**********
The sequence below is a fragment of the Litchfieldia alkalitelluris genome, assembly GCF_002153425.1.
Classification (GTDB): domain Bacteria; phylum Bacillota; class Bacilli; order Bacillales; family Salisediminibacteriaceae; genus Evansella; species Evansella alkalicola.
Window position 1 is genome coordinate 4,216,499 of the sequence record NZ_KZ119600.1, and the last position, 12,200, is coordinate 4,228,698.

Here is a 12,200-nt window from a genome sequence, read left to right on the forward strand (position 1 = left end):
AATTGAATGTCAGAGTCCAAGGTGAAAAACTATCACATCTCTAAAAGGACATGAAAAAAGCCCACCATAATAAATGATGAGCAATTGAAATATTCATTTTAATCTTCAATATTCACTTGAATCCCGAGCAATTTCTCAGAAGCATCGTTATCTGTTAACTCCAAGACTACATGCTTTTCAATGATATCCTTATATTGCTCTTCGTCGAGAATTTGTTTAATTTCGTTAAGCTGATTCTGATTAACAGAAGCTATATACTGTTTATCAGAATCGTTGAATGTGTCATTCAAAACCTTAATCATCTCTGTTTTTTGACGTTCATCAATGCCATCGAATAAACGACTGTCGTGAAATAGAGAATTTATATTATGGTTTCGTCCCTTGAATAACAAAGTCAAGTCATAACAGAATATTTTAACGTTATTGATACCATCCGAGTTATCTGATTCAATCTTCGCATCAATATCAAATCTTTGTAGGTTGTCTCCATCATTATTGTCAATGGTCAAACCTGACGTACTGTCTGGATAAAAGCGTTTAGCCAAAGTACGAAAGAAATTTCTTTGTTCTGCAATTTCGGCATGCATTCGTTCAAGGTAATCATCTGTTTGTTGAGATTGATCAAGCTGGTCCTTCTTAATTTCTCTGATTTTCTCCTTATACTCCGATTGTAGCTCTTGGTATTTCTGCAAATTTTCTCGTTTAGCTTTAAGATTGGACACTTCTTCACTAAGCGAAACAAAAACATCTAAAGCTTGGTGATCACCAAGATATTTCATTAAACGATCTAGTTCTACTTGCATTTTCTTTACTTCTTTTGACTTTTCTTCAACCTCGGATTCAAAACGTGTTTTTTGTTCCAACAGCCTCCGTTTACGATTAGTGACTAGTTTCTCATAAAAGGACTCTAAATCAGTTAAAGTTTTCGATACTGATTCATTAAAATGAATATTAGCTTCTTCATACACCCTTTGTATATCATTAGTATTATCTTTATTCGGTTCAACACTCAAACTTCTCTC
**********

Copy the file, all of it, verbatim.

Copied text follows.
The sequence below is a fragment of the Litchfieldia alkalitelluris genome, assembly GCF_002153425.1.
Classification (GTDB): domain Bacteria; phylum Bacillota; class Bacilli; order Bacillales; family Salisediminibacteriaceae; genus Evansella; species Evansella alkalicola.
Window position 1 is genome coordinate 4,216,499 of the sequence record NZ_KZ119600.1, and the last position, 12,200, is coordinate 4,228,698.

Here is a 12,200-nt window from a genome sequence, read left to right on the forward strand (position 1 = left end):
AATTGAATGTCAGAGTCCAAGGTGAAAAACTATCACATCTCTAAAAGGACATGAAAAAAGCCCACCATAATAAATGATGAGCAATTGAAATATTCATTTTAATCTTCAATATTCACTTGAATCCCGAGCAATTTCTCAGAAGCATCGTTATCTGTTAACTCCAAGACTACATGCTTTTCAATGATATCCTTATATTGCTCTTCGTCGAGAATTTGTTTAATTTCGTTAAGCTGATTCTGATTAACAGAAGCTATATACTGTTTATCAGAATCGTTGAATGTGTCATTCAAAACCTTAATCATCTCTGTTTTTTGACGTTCATCAATGCCATCGAATAAACGACTGTCGTGAAATAGAGAATTTATATTATGGTTTCGTCCCTTGAATAACAAAGTCAAGTCATAACAGAATATTTTAACGTTATTGATACCATCCGAGTTATCTGATTCAATCTTCGCATCAATATCAAATCTTTGTAGGTTGTCTCCATCATTATTGTCAATGGTCAAACCTGACGTACTGTCTGGATAAAAGCGTTTAGCCAAAGTACGAAAGAAATTTCTTTGTTCTGCAATTTCGGCATGCATTCGTTCAAGGTAATCATCTGTTTGTTGAGATTGATCAAGCTGGTCCTTCTTAATTTCTCTGATTTTCTCCTTATACTCCGATTGTAGCTCTTGGTATTTCTGCAAATTTTCTCGTTTAGCTTTAAGATTGGACACTTCTTCACTAAGCGAAACAAAAACATCTAAAGCTTGGTGATCACCAAGATATTTCATTAAACGATCTAGTTCTACTTGCATTTTCTTTACTTCTTTTGACTTTTCTTCAACCTCGGATTCAAAACGTGTTTTTTGTTCCAACAGCCTCCGTTTACGATTAGTGACTAGTTTCTCATAAAAGGACTCTAAATCAGTTAAAGTTTTCGATACTGATTCATTAAAATGAATATTAGCTTCTTCATACACCCTTTGTATATCATTAGTATTATCTTTATTCGGTTCAACACTCAAACTTCTCTC